Thursday, December 30, 2004

Asymptomatic pediatric flatfoot

This is another one of those perennial issues that keep coming up. Discussing it with some people is like arguing a religion (and because of the $$$ involved). Views are varied from one extreme of leaving them all alone to the other extreme of using expensive custom made orthoses every 6 months in them all. There are divergent views within the podiatric profession and divergent views within the orthopedic profession. There is even a difference between textbooks (usually depending if its published in the UK vs the USA - with the USA approach tending to be more interventionist). The evidence is limited - there is only the Kilmartin et al study. So we have to rely on expert opinion and consensus - bit hard to do when "experts" don't agree.

As an educator, I have a responsibility to expose the students to all views and approaches, and most importantly try and give them the tools to make up their own minds. I spend a great deal of time going over all the issues, especially ethical decision making in the context of the lack of any real evidence for observation vs intervention. Of course, the McDonald & Kidd paper is compulsory reading (I even promise them an exam question on it that more than half fail. HINT for students: READ THE QUESTION)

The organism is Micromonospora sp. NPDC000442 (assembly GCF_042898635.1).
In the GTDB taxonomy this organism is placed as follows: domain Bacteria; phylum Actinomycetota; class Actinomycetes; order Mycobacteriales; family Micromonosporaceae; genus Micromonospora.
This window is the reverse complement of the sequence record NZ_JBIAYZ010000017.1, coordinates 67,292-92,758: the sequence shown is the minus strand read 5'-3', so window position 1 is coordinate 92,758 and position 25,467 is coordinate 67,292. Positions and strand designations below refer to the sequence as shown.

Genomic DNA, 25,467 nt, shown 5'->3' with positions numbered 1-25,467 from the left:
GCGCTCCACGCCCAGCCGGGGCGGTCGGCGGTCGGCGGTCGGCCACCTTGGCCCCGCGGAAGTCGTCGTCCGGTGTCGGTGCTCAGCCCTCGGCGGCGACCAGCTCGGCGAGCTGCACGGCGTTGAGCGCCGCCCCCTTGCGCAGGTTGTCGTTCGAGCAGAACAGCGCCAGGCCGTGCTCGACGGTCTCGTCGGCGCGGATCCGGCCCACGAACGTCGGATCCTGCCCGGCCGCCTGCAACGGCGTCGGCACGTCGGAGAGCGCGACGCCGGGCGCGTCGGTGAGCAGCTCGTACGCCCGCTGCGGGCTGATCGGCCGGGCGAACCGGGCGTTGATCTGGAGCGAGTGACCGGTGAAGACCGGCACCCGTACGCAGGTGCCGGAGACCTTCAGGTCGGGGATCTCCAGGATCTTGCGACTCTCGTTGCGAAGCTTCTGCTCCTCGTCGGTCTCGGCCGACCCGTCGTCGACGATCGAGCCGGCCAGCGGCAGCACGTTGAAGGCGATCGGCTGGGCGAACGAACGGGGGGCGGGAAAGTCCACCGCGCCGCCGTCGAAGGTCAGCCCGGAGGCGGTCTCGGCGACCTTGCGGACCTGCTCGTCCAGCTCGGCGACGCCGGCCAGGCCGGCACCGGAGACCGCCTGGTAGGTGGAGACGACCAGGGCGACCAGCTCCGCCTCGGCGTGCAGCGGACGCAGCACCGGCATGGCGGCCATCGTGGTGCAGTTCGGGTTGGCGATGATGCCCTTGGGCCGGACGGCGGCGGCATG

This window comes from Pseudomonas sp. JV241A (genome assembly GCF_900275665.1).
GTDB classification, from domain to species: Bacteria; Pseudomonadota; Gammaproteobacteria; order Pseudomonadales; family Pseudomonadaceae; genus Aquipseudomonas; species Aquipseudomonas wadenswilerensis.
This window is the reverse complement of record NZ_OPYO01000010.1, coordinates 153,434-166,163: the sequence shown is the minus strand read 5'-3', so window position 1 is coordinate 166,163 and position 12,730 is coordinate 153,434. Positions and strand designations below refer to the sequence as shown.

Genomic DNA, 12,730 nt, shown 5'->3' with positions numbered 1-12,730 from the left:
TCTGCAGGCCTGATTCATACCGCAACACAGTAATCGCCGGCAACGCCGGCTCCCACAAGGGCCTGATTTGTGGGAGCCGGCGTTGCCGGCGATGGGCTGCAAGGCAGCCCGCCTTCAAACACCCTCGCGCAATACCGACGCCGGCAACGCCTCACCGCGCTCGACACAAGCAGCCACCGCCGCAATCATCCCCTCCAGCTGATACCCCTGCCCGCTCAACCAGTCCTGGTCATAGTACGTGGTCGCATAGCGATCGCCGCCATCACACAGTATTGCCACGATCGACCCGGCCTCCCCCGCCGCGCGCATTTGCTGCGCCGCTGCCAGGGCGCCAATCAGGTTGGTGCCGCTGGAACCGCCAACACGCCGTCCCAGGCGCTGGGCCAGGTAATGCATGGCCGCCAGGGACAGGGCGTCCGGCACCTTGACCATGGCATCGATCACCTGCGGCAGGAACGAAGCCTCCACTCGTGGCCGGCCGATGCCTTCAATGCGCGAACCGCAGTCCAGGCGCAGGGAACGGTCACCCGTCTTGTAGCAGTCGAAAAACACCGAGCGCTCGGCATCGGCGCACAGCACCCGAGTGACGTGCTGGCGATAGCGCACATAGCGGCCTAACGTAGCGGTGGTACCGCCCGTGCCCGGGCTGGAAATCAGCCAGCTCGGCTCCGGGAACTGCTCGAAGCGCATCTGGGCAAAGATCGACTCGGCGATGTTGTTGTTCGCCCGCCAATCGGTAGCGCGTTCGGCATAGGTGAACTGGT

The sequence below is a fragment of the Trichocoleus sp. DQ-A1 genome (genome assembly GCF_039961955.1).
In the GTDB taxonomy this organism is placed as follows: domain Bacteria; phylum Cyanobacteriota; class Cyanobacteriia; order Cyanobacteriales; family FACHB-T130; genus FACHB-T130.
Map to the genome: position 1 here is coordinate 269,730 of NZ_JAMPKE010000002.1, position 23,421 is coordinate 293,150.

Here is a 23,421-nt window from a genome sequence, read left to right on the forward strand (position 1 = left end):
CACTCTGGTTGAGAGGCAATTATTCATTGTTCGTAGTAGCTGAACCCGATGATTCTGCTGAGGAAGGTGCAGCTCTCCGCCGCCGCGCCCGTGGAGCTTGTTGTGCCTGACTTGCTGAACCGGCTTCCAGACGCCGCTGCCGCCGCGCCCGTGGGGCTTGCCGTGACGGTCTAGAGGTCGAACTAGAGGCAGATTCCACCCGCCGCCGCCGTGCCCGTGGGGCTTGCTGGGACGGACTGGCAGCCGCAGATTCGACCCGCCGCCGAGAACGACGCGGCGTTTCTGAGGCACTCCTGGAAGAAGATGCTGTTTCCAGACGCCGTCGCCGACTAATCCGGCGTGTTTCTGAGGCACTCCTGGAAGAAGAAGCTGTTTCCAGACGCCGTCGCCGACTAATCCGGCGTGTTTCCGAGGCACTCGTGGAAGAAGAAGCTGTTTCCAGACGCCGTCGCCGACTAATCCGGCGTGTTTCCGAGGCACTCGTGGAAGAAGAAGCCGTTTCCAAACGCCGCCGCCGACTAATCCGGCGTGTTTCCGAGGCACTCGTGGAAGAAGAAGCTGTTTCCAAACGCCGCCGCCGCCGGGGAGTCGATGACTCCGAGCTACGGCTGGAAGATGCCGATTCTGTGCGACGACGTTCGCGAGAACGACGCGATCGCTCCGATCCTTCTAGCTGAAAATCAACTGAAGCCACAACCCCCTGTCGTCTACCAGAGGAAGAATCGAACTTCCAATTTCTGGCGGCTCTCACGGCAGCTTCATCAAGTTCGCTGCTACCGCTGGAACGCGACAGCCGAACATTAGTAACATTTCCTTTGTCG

The notes the students get before the lecture are explicit:

"Considerable debate in literature as to natural history and the need to intervene if asymptomatic - ethical decision to intervene in consultation with parents.

General guidelines - treat if subtalar joint is pronated after heel off; symptomatic; severe; significant medial column collapse; significant transverse plane motion; history of symptomatic problems in parents "

What brought this up today for me, was the latest issue of the Journal of Foot and Ankle Surgery - yes I know there are no students around, but that does not mean the work stops . In it is the clinical practice guidelines from the American College of Foot and Ankle Surgeons on the Diagnosis and Treatment of Pediatric Flatfoot (its only available online to subscribers). Its a weighty 30 page documents, well thought out and the authors/committee are to be congratulated. The most interesting part for me was the flowchart for the asymptomatic flatfoot and a greater emphasis on observation of the asymptomatic physiological flatfoot than I have come to expect from publications out of the USA on this issue.

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